“It’s quite big and it’s quite special and it’s a great marque of a character that has been seen before and is coming back. And it’s going to require a great deal of mischief-making on my behalf. Just because that’s what the character is. He is full of mischief. It is a television series…”
But when asked if he was talking about the return of The Saint, he added:
“It has been on the back-burner for some time and I was involved with it four years ago. We are in the process of trying to bring it back again.
“I think it’s a lovely character. I really do think it’s a wonderful character. A twinkle in the eye and a piece of mischief as you’re telling great cracking stories. There’s nothing wrong with that. It’s just a lovely, lovely character to play. It’s for American television. There are big plans afoot for it to happen.”
So that means you spending a lot more time in America?
“Well, it wouldn’t actually, because I think one of the things we’d probably end up doing with it is filming it all over the world and give it a really big international flair. That would be an exciting thing.”
I asked James to confirm that the character of The Saint will remain British.
“Oh yes. Of course.”
And screened here in the UK?
“Yeah, by whoever wanted to buy it. We start shooting at the beginning of July…in theory. That’s what we want to do. We want to shoot at the beginning of July. But it could go…”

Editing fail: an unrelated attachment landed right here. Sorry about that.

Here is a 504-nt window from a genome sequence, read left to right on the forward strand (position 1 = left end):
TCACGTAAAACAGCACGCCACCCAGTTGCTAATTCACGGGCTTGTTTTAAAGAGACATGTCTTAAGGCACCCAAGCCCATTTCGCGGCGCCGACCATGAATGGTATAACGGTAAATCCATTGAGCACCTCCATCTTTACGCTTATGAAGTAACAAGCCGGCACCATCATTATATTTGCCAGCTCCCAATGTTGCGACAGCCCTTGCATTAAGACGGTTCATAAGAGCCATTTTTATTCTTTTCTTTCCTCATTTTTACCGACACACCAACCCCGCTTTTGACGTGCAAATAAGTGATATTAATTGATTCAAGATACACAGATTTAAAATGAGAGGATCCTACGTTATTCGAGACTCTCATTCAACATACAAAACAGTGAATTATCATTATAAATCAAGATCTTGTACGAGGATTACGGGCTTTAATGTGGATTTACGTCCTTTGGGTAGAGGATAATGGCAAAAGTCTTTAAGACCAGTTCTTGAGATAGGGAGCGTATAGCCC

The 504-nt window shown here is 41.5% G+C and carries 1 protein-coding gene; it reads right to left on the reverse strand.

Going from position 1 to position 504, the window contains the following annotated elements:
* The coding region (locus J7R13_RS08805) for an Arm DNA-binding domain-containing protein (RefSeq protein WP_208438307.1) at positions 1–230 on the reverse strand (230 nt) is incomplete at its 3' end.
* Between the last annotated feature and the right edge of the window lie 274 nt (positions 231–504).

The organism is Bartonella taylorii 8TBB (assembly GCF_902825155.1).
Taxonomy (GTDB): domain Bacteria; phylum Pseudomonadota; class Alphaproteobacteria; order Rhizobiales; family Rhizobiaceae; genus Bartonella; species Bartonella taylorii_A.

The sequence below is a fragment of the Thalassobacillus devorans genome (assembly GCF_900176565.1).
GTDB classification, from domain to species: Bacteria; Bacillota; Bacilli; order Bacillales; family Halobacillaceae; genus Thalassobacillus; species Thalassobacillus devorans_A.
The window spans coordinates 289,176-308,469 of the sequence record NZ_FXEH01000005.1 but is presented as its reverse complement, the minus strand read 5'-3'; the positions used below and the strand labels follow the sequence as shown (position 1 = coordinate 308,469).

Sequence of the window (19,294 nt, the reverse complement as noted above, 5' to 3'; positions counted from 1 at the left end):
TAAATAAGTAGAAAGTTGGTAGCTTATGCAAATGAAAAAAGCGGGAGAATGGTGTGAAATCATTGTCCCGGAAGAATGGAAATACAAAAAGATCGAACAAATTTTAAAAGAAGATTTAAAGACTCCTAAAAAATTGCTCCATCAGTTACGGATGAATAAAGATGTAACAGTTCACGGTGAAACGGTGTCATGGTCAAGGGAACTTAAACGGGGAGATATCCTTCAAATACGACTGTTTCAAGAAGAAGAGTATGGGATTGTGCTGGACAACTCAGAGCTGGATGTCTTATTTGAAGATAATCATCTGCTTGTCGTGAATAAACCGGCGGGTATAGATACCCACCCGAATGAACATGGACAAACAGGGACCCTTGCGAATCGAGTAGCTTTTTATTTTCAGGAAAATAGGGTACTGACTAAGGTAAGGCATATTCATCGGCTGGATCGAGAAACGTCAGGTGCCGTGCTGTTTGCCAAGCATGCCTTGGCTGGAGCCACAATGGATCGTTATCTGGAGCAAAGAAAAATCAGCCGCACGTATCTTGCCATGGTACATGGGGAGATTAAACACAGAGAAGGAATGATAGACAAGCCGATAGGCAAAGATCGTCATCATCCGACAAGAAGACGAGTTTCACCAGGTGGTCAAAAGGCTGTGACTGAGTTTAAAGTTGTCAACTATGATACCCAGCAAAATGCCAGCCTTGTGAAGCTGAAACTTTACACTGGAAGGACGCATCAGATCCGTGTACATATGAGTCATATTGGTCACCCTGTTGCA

Will he get a say with the choice of car for The Saint?
“The car? My choice. I’m a producer on it as well.”
Will he move his family to the USA?
“With my boy, for example, as anybody who knows about children knows, consistency is everything and I like the idea that he’s at school here and he remains here and I do the leg work. When I was filming in South Africa I would come back for a night to see him, every three weeks. I’d get on a plane on a Friday night, 12-hour flight. I’d arrive here Saturday morning and then I’d get back on the plane on Sunday morning and then I’d be in Cape Town filming on Monday. That was for The Philanthropist, a show I did for NBC. And I’d do that every three weeks. Or have him come over during half terms or holidays or whatever. But during term times I have it in the contract, I have to see my son every three weeks. End of story. And if you can’t deal with that, hire somebody else.”
Have you lost big parts because of that?
“Oh yeah. I can’t go into a series in LA. I can’t go and do Grey’s Anatomy. I can’t go and do those kind of things because that requires an East-West access, LA – London access. It really doesn’t work because you spend a week recovering from the flight. But a North-South access, London – Cape Town, one hour time difference, that works.”